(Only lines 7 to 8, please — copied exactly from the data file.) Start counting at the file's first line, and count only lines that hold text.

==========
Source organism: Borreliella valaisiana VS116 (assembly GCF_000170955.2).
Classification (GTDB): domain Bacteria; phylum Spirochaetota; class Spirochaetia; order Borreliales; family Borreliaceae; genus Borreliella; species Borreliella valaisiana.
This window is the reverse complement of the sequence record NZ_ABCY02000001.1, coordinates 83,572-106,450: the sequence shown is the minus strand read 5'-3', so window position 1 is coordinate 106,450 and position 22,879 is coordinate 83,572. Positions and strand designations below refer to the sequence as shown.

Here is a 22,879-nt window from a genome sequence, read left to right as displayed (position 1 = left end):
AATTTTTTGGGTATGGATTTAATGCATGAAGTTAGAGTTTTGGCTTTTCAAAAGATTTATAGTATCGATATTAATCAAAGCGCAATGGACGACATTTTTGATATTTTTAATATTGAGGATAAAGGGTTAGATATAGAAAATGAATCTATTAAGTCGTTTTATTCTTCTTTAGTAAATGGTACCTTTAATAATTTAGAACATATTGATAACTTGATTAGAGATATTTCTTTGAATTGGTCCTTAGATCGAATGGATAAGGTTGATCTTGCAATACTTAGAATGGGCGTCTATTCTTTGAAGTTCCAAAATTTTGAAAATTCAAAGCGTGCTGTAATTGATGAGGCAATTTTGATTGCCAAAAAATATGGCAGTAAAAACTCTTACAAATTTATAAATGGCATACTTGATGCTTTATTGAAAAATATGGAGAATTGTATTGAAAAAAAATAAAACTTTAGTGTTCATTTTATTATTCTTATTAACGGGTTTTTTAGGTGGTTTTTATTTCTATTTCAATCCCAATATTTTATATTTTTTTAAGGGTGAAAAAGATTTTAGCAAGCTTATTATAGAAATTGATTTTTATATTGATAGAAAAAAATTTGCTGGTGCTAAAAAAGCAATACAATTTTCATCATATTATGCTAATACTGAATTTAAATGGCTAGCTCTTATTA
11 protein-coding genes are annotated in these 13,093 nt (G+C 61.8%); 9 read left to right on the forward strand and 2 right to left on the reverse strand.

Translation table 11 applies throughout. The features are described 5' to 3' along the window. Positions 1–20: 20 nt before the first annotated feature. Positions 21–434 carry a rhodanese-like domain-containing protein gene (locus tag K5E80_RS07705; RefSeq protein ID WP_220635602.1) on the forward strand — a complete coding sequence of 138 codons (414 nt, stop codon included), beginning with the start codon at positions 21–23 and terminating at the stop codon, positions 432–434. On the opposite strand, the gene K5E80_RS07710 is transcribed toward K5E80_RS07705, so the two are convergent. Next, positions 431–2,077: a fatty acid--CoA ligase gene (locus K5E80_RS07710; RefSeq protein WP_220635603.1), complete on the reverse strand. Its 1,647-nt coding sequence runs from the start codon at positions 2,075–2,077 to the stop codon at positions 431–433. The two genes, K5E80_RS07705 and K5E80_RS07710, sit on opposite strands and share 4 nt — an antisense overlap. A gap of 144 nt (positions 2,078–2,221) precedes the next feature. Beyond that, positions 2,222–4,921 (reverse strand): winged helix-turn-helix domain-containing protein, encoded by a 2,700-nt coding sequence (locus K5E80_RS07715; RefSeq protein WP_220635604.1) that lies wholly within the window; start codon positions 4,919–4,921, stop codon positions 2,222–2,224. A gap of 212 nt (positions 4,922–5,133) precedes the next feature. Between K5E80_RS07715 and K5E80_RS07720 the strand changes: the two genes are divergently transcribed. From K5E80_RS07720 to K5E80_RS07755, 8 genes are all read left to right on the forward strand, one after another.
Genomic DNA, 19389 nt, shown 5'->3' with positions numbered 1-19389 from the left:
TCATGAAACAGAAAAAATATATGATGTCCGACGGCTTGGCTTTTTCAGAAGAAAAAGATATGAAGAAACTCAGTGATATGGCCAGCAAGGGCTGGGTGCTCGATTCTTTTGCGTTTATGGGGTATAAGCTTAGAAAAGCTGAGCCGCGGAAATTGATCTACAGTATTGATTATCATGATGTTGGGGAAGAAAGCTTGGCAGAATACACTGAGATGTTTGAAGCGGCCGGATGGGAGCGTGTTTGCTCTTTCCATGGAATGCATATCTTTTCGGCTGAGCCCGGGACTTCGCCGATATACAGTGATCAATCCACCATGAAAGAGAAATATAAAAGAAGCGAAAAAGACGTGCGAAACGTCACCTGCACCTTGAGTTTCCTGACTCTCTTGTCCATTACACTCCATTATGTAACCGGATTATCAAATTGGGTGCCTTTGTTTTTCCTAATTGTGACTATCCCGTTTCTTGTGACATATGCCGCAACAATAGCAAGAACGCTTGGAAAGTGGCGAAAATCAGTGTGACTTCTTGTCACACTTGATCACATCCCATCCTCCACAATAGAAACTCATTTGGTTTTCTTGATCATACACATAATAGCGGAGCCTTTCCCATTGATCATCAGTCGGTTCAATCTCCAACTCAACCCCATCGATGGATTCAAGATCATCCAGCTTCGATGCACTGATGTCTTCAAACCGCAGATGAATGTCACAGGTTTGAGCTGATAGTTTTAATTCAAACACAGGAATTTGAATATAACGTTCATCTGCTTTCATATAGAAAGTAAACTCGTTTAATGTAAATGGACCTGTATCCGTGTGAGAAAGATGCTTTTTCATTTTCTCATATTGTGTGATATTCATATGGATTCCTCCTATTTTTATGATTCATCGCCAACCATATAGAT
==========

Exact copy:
Translation table 11 applies throughout. The features are described 5' to 3' along the window. Positions 1–20: 20 nt before the first annotated feature. Positions 21–434 carry a rhodanese-like domain-containing protein gene (locus tag K5E80_RS07705; RefSeq protein ID WP_220635602.1) on the forward strand — a complete coding sequence of 138 codons (414 nt, stop codon included), beginning with the start codon at positions 21–23 and terminating at the stop codon, positions 432–434. On the opposite strand, the gene K5E80_RS07710 is transcribed toward K5E80_RS07705, so the two are convergent. Next, positions 431–2,077: a fatty acid--CoA ligase gene (locus K5E80_RS07710; RefSeq protein WP_220635603.1), complete on the reverse strand. Its 1,647-nt coding sequence runs from the start codon at positions 2,075–2,077 to the stop codon at positions 431–433. The two genes, K5E80_RS07705 and K5E80_RS07710, sit on opposite strands and share 4 nt — an antisense overlap. A gap of 144 nt (positions 2,078–2,221) precedes the next feature. Beyond that, positions 2,222–4,921 (reverse strand): winged helix-turn-helix domain-containing protein, encoded by a 2,700-nt coding sequence (locus K5E80_RS07715; RefSeq protein WP_220635604.1) that lies wholly within the window; start codon positions 4,919–4,921, stop codon positions 2,222–2,224. A gap of 212 nt (positions 4,922–5,133) precedes the next feature. Between K5E80_RS07715 and K5E80_RS07720 the strand changes: the two genes are divergently transcribed. From K5E80_RS07720 to K5E80_RS07755, 8 genes are all read left to right on the forward strand, one after another.
Genomic DNA, 19389 nt, shown 5'->3' with positions numbered 1-19389 from the left: